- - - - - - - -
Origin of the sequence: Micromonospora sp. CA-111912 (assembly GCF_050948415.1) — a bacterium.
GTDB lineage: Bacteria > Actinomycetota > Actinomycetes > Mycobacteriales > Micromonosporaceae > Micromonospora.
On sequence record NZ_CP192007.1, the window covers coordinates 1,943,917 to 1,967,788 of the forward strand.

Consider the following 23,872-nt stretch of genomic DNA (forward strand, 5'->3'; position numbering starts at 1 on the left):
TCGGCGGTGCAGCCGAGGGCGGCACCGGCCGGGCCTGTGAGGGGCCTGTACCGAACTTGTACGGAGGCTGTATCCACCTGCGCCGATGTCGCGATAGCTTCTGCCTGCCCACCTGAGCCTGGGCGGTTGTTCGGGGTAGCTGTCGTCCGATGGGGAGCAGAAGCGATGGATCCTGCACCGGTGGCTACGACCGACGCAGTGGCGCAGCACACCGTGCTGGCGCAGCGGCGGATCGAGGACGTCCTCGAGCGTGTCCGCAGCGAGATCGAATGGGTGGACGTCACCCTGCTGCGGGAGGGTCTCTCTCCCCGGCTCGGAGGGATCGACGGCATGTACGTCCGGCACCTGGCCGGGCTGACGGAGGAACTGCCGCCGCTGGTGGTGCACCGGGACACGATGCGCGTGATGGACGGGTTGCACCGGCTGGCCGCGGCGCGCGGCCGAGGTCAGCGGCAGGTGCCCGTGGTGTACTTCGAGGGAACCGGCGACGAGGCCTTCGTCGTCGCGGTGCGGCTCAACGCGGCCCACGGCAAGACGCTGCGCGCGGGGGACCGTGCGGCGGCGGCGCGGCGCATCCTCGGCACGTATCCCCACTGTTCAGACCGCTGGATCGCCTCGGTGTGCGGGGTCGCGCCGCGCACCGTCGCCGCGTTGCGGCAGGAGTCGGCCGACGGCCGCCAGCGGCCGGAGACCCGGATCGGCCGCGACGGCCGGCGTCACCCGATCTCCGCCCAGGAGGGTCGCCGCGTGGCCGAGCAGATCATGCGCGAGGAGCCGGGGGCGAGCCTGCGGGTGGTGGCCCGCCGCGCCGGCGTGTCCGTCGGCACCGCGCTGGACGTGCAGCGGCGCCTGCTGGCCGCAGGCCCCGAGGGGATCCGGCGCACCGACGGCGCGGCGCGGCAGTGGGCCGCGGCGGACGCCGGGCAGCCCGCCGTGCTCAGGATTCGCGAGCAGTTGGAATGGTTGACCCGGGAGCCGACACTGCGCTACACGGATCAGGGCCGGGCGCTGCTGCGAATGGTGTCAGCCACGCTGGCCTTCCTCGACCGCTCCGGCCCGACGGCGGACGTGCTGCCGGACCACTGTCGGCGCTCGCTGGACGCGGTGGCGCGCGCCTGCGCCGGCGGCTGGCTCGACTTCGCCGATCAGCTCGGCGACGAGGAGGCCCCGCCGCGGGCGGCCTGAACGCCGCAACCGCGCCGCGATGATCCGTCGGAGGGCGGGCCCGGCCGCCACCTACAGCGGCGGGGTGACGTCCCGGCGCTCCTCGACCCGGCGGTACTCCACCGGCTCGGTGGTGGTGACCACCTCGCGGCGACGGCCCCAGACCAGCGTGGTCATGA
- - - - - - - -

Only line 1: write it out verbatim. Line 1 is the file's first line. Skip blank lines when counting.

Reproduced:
Origin of the sequence: Micromonospora sp. CA-111912 (assembly GCF_050948415.1) — a bacterium.